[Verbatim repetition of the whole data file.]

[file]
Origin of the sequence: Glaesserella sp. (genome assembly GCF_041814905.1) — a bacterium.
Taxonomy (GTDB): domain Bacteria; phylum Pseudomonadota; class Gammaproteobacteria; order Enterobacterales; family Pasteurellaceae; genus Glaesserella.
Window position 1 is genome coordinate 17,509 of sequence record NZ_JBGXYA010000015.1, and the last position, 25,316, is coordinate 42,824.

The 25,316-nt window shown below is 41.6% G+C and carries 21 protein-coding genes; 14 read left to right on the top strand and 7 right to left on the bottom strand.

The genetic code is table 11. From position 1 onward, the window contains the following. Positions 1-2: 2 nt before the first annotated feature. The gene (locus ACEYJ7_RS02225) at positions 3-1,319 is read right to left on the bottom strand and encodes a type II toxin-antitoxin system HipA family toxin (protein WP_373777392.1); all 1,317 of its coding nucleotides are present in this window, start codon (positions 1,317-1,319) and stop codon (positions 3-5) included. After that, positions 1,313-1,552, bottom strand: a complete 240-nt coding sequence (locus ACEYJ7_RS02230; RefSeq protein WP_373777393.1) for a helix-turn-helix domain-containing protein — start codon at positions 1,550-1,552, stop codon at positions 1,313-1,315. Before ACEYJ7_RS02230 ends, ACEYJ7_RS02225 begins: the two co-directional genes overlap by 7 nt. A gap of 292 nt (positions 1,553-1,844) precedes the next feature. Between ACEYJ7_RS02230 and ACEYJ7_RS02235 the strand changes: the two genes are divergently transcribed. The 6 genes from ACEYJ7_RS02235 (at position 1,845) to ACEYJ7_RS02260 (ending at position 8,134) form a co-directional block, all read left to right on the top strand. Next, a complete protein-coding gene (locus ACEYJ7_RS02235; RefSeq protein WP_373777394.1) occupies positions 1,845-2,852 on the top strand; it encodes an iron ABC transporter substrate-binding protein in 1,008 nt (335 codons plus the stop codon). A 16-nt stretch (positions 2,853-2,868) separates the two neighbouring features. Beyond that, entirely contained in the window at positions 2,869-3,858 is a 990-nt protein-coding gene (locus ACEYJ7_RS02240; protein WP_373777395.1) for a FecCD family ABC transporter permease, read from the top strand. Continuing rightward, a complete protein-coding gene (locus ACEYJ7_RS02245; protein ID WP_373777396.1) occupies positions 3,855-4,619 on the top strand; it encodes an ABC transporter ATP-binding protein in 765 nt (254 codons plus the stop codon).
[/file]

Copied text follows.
Origin of the sequence: Glaesserella sp. (genome assembly GCF_041814905.1) — a bacterium.
Taxonomy (GTDB): domain Bacteria; phylum Pseudomonadota; class Gammaproteobacteria; order Enterobacterales; family Pasteurellaceae; genus Glaesserella.
Window position 1 is genome coordinate 17,509 of sequence record NZ_JBGXYA010000015.1, and the last position, 25,316, is coordinate 42,824.

The 25,316-nt window shown below is 41.6% G+C and carries 21 protein-coding genes; 14 read left to right on the top strand and 7 right to left on the bottom strand.

The genetic code is table 11. From position 1 onward, the window contains the following. Positions 1-2: 2 nt before the first annotated feature. The gene (locus ACEYJ7_RS02225) at positions 3-1,319 is read right to left on the bottom strand and encodes a type II toxin-antitoxin system HipA family toxin (protein WP_373777392.1); all 1,317 of its coding nucleotides are present in this window, start codon (positions 1,317-1,319) and stop codon (positions 3-5) included. After that, positions 1,313-1,552, bottom strand: a complete 240-nt coding sequence (locus ACEYJ7_RS02230; RefSeq protein WP_373777393.1) for a helix-turn-helix domain-containing protein — start codon at positions 1,550-1,552, stop codon at positions 1,313-1,315. Before ACEYJ7_RS02230 ends, ACEYJ7_RS02225 begins: the two co-directional genes overlap by 7 nt. A gap of 292 nt (positions 1,553-1,844) precedes the next feature. Between ACEYJ7_RS02230 and ACEYJ7_RS02235 the strand changes: the two genes are divergently transcribed. The 6 genes from ACEYJ7_RS02235 (at position 1,845) to ACEYJ7_RS02260 (ending at position 8,134) form a co-directional block, all read left to right on the top strand. Next, a complete protein-coding gene (locus ACEYJ7_RS02235; RefSeq protein WP_373777394.1) occupies positions 1,845-2,852 on the top strand; it encodes an iron ABC transporter substrate-binding protein in 1,008 nt (335 codons plus the stop codon). A 16-nt stretch (positions 2,853-2,868) separates the two neighbouring features. Beyond that, entirely contained in the window at positions 2,869-3,858 is a 990-nt protein-coding gene (locus ACEYJ7_RS02240; protein WP_373777395.1) for a FecCD family ABC transporter permease, read from the top strand. Continuing rightward, a complete protein-coding gene (locus ACEYJ7_RS02245; protein ID WP_373777396.1) occupies positions 3,855-4,619 on the top strand; it encodes an ABC transporter ATP-binding protein in 765 nt (254 codons plus the stop codon).